Looking to taking horseback riding lessons?
How do you know which barn is right for you?
Whether you’ve always wanted to learn to ride, just kind of stumbled into it, or used to ride as a child and want to get back into it, the first step that needs to be taken is finding a barn to take riding lessons at. Now you don’t want to just ride at any barn that crosses your path. Take the time to find a good barn that is suitable for your riding level, style of riding you want to do and one with a good instructor.
Here I will help you with the process of finding the perfect barn best suited for you!
YOUR RIDING GOALS
Do you want to eventually compete or just learn to ride for fun?
Do you want to learn english or western?
Which discipline do you want to learn? Western- reining, pleasure, western dressage, barrel racing. English- dressage, hunter/jumper, jumpers, eventing, saddle seat.
If you want to excel in a certain sport for example eventing, you need an instructor that is experienced in the sport of eventing. However for western pleasure you would want a different instructor.
What is your budget? Cost will vary among barns ranging from $35-$100.
Some factors that determine price:
- Are the lesson is private, semi-private or group lessons?
- Is it a half hour or hour lesson?
- Is it pay per ride or are there packages or monthly payments?
How far are you willing to travel? If you live close to the city you can expect to have to travel further than someone that lives in a more rural area. When I was a kid living near Boston, my parents would drive me 35-45 minutes to get to my lessons.
DISCOVER POTENTIAL BARNS
I personally would prefer to use google or some other search engine for barn hunting, which I will get to in a second, but first here are some other ways you can discover lesson barns. Look up the yellow pages for your area under riding instruction. Visit local tack shops and feed stores and ask for recommendations. If you have friends or acquaintances that take lessons or own their own horses ask about where they ride and how they like it there. American Riding Instructors Association has listing for riding instructors. You can contact United States Pony Club for instructors in your area. Then there are many other equestrian organizations that have listings for riding instructors as well.
Now the way I like to do it. Go on google and search for riding instruction in your area. For example I would search: riding instruction around boston ma. Then a bunch of barns in the area pop up that I can check out.
Check out the website. Look at your goals and make sure that it meets what you are looking for. Jot down contact information for barns that you are interested in.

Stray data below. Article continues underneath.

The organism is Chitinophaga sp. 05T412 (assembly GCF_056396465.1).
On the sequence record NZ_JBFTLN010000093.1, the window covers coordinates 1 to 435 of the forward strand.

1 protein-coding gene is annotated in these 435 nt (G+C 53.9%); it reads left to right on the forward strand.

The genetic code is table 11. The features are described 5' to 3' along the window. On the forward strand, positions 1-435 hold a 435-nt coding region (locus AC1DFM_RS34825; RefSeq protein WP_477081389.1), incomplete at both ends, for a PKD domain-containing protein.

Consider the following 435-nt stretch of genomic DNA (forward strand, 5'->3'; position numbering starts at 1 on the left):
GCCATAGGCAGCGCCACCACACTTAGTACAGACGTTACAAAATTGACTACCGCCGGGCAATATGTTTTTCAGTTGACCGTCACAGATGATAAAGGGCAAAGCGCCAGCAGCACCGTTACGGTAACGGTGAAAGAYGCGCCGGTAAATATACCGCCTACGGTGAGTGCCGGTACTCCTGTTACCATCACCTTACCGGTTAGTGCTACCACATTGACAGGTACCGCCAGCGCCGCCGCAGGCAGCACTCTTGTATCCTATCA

PHONE CALLS AND EMAILS
Time for some leg work. Grab your phone a notebook and pen. I find that calling is the quickest most direct way to get answers but some of us are talk on the phoneaphobs. So if you can stand talking on the phone you could always email questions.
- Do you teach adults and children?
- Do you teach beginner riders?
- Who are the riding instructors? How long have they been teaching? Are they licensed or certified?
- What types of lessons do you offer? (private, group, semi-private)
- How many riders are in a group lesson?
- What is included in the lesson? Are school horses available? Are there beginner suitable horses? Are helmets provided? What attire is required for lesson?
- How much are lessons? Do you have packages or are lessons paid per ride?
- Do you offer horse leasing or practice rides to students?
Ask if you need to set up a time to check out the barn.
CHECK OUT THE BARN
- Is the barn clean and well maintained?
- Do the paddocks look safe and secure, free of debris and harmful objects?
- Do the horses look healthy and content?
- Is the tack room tidy and organized?
- Does the tack look well cared for?
- Are the students being supervised properly?
- Are safety measures being put into practice?
- Is everyone wearing the proper clothing?
- Do students and staff seem happy to be at the barn?
- Are the students having fun?
- Is there a bathroom?
- Is the arena really small? Is it big enough for the lesson size?
MEET THE RIDING INSTRUCTOR
- How long have they been teaching?
- What are their credentials?
- Is the instructor wearing proper riding attire in case they have to hop on the horse for a correction to the horse or demonstration?
- Do they seem positive?
- Ask if you can watch a lesson.
- Does the instructor say the riders name?
- Is the tack checked out before riding as well as students attire?
- There should be a warm up at the beginning of the lesson.
- Do students seem to be engaged in the lesson?
- Do students seem to be challenged but not so much so, that they would become frustrated?
- Instructor should be teaching not texting, talking on phone or talking to someone outside of the riding lesson. They should be saying what to do and how to do it. Not just say canter for example with no explanation for how to canter.
- Does the instructor correct the riders positional errors?
- Does the instructor communicate well?
- Is the instructor positive, uplifting and motivating?
- Instructor should not lose patience and be yelling.
- It is ideal to find an instructor that has teaching and riding ability.
- Choose the right instructor so you will be challenged, have fun and reach your goals.
If you feel you have found a barn you believe you are happy with then schedule a lesson. Make sure you fill out all necessary paperwork such as release forms in advance and make sure you know what to wear to your first lesson. Not all barns provide riding helmets you may have to purchase one. Make sure it is a ASTM/ SEI approved riding helmet. Keep in mind if you end up wanting to check out other barns you can there is no law that says you can’t. If you do you may have more of an idea of what barn you would be happiest at.
Good luck on finding your barn home,
Cheers and God Bless